A series of grooves decorating a cave in Gibraltar are, according to a recent study, proof that Neanderthals were more creative and intelligent than previously expected.

To reach that conclusion, researchers from 11 institutions analyzed 40,000-year-old stone marks.

These were made just before the Neanderthals became extinct and modern man arrived in the territory at the southern end of the Iberian Peninsula, which is currently under the administration of the United Kingdom.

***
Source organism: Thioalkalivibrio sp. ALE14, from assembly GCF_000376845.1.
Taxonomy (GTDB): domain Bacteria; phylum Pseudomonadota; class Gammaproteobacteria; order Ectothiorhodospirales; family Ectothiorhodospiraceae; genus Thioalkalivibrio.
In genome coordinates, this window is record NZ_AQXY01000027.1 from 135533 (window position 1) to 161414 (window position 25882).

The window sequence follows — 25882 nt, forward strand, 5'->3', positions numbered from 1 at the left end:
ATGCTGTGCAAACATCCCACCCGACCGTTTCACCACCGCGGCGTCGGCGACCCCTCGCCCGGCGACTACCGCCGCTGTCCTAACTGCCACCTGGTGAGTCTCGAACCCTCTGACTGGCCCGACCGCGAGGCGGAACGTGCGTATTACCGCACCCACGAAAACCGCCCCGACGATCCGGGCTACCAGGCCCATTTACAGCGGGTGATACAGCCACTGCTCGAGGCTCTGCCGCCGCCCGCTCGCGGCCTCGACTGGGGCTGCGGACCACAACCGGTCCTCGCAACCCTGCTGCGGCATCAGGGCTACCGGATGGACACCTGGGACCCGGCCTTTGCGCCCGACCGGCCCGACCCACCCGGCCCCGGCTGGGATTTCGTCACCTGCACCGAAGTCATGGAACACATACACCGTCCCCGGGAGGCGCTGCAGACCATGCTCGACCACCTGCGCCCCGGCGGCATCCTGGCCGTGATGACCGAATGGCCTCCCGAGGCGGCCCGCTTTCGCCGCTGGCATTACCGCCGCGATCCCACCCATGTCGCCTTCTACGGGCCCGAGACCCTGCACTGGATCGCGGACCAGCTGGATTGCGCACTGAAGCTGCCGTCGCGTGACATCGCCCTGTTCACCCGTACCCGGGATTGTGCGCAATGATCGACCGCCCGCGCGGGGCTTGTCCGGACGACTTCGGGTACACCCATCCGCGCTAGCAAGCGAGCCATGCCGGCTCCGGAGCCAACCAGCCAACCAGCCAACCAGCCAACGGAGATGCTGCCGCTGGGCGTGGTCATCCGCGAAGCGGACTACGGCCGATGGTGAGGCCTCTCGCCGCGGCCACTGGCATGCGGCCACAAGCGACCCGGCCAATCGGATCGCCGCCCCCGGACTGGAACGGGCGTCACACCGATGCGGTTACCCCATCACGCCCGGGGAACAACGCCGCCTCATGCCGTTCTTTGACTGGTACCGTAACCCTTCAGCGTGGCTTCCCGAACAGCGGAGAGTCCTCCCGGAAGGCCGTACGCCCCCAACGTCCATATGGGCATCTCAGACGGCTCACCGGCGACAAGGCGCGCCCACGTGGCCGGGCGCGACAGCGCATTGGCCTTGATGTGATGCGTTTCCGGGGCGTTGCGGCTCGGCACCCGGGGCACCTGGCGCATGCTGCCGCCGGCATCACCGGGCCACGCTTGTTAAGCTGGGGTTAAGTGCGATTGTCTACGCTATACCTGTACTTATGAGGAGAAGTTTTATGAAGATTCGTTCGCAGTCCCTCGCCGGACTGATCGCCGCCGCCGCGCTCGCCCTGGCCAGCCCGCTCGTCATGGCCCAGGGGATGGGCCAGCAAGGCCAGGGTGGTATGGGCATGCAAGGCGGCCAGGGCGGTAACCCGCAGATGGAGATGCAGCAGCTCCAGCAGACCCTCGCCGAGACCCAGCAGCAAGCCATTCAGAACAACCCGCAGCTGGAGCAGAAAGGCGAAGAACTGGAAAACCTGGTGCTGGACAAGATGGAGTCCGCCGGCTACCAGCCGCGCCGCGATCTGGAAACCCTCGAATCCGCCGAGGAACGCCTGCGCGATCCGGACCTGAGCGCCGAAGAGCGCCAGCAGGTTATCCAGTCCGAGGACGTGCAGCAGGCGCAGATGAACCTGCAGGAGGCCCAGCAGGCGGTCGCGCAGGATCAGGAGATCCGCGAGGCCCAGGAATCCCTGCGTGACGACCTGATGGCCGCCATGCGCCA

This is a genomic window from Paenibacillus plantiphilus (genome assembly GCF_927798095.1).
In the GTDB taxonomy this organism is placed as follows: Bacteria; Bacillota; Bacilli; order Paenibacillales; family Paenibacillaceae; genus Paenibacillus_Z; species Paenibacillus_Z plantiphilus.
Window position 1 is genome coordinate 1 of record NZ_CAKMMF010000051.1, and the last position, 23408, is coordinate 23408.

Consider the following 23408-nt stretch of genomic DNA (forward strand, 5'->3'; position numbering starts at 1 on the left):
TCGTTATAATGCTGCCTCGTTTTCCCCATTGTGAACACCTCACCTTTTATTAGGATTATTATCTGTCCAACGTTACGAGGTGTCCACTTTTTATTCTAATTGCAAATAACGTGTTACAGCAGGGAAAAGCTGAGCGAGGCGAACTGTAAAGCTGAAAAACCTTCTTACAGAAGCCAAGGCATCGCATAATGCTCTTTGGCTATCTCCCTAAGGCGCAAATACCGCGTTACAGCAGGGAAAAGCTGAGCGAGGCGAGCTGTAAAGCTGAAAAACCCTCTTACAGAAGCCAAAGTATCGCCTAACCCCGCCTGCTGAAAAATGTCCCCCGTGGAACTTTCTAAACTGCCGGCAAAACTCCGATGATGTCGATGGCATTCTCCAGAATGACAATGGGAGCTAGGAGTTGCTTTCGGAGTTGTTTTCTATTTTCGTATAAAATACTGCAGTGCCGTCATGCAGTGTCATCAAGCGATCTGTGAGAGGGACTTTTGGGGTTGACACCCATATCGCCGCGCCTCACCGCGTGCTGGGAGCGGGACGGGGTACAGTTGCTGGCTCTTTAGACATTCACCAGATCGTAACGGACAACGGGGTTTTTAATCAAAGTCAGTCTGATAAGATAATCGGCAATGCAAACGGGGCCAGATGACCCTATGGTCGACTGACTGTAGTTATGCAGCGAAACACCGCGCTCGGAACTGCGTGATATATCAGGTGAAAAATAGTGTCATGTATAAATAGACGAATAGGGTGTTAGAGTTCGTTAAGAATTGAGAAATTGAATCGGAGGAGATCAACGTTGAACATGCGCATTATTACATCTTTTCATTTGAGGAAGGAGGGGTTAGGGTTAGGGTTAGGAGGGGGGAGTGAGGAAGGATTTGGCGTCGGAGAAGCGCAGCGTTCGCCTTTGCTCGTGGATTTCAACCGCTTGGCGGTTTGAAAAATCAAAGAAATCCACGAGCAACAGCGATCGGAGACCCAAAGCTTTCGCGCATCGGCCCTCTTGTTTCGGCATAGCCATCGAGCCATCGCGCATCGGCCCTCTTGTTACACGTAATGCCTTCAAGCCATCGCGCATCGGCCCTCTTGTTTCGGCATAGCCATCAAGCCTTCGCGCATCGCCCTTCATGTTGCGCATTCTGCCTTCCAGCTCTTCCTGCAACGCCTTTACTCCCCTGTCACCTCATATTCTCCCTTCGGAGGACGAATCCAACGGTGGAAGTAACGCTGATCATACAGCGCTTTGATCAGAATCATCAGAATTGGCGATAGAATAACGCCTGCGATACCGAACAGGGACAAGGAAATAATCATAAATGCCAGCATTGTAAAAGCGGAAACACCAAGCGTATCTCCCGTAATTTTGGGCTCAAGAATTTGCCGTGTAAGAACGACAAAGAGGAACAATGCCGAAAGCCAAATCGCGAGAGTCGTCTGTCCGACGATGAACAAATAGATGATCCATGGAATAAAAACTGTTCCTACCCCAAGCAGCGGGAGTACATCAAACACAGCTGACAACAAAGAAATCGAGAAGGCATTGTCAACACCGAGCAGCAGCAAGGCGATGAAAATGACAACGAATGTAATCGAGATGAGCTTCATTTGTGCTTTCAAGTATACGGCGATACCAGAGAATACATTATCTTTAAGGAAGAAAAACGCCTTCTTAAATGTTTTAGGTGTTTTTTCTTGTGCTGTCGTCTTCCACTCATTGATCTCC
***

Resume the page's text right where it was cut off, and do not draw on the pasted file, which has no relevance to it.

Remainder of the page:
The grooves, which resemble the pattern of the game of tic tac toe, are inscribed on a rock at the bottom of Gorham’s cave.

The scientists who participated in the excavation believe that Neanderthals were capable of abstract thoughts, in the same way as modern humans, and of which art is an elevated expression.